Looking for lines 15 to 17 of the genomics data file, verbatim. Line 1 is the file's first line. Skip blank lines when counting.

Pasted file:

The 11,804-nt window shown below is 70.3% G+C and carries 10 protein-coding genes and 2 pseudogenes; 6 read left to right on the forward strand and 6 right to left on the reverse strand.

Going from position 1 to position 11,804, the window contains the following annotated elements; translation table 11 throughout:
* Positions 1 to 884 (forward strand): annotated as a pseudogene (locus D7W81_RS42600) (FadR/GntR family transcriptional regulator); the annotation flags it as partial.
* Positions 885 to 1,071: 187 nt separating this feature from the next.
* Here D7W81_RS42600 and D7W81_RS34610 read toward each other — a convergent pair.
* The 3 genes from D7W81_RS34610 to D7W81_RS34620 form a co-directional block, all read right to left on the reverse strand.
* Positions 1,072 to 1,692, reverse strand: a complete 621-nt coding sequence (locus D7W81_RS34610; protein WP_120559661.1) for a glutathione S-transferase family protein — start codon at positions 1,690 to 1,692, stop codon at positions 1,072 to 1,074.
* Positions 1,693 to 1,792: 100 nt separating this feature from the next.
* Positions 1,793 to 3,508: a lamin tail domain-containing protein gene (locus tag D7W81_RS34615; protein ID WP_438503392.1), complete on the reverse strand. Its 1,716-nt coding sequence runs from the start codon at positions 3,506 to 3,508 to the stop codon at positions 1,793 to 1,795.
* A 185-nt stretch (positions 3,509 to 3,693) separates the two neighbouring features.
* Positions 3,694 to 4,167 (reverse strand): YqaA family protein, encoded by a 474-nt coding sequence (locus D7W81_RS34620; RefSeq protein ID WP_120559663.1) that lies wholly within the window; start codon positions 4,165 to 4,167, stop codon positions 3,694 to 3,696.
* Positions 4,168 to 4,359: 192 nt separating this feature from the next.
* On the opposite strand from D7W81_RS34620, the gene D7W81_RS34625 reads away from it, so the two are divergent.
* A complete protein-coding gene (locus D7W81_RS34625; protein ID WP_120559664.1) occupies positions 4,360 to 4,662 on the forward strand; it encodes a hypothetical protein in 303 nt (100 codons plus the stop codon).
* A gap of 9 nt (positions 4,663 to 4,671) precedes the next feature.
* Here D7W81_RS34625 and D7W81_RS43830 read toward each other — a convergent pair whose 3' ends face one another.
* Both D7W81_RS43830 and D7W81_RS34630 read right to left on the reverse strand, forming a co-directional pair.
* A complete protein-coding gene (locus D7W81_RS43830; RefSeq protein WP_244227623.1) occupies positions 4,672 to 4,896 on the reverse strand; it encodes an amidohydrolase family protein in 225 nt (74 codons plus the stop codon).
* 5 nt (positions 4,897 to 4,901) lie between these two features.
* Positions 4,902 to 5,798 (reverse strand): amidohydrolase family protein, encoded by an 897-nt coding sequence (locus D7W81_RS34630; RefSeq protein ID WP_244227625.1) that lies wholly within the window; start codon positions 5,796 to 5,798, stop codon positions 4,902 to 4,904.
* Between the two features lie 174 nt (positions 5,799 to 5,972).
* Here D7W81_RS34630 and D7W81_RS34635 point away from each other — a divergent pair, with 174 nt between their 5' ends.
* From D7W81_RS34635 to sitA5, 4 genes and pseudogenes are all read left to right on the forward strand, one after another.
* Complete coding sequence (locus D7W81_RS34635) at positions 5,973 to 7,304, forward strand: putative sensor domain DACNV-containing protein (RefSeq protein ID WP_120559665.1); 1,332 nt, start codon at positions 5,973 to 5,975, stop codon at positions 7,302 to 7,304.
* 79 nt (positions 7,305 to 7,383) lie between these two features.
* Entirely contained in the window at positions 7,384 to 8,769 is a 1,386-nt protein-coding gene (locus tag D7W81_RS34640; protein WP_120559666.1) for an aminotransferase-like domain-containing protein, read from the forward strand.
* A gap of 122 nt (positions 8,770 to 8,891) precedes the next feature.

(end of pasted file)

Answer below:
* A gap of 9 nt (positions 4,663 to 4,671) precedes the next feature.
* Here D7W81_RS34625 and D7W81_RS43830 read toward each other — a convergent pair whose 3' ends face one another.
* Both D7W81_RS43830 and D7W81_RS34630 read right to left on the reverse strand, forming a co-directional pair.